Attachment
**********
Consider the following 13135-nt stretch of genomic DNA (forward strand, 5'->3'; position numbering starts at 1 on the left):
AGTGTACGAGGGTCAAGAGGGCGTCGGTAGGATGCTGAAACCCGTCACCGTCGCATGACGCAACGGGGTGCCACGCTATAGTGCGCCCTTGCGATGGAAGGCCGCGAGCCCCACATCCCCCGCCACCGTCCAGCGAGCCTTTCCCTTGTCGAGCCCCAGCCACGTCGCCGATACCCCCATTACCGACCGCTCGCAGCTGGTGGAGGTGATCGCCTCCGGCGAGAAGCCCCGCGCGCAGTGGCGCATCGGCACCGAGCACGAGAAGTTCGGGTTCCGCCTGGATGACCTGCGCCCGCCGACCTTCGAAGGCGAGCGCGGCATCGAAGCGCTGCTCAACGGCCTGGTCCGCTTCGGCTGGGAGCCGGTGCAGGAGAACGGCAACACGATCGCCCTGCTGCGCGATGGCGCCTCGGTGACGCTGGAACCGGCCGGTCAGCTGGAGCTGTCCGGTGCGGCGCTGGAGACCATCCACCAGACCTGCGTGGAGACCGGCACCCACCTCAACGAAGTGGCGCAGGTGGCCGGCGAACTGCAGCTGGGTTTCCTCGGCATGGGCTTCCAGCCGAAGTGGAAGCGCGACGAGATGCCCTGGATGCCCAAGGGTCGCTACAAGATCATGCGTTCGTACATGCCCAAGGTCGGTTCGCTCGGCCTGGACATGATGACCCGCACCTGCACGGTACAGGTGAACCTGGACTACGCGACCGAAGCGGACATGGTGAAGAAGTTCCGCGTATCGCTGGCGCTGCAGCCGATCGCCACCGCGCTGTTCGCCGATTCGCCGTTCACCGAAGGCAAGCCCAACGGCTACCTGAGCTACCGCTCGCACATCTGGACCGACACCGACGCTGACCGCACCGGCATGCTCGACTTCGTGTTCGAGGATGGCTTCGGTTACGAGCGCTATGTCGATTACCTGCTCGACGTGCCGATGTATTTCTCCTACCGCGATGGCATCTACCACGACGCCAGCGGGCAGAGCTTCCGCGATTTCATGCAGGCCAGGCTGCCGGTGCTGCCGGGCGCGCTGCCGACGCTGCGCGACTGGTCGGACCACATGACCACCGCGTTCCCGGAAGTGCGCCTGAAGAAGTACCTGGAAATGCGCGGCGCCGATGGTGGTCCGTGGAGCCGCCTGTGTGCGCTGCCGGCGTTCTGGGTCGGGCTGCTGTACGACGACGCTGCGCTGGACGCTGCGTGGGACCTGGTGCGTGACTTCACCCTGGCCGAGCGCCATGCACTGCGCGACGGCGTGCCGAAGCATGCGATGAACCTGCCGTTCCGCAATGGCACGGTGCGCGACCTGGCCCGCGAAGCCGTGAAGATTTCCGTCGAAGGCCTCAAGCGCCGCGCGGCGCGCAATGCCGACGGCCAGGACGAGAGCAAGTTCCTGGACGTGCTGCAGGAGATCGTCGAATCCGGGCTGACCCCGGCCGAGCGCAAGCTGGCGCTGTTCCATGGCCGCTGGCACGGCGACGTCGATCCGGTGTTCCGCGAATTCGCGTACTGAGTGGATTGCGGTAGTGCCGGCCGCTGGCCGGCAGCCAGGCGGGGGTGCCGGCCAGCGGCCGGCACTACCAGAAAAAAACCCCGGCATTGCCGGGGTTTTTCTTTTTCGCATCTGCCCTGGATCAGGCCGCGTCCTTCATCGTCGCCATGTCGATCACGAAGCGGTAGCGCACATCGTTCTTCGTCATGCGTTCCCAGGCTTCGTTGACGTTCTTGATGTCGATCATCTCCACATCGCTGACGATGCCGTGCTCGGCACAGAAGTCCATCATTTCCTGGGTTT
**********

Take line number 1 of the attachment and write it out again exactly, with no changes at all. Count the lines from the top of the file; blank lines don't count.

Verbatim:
Consider the following 13135-nt stretch of genomic DNA (forward strand, 5'->3'; position numbering starts at 1 on the left):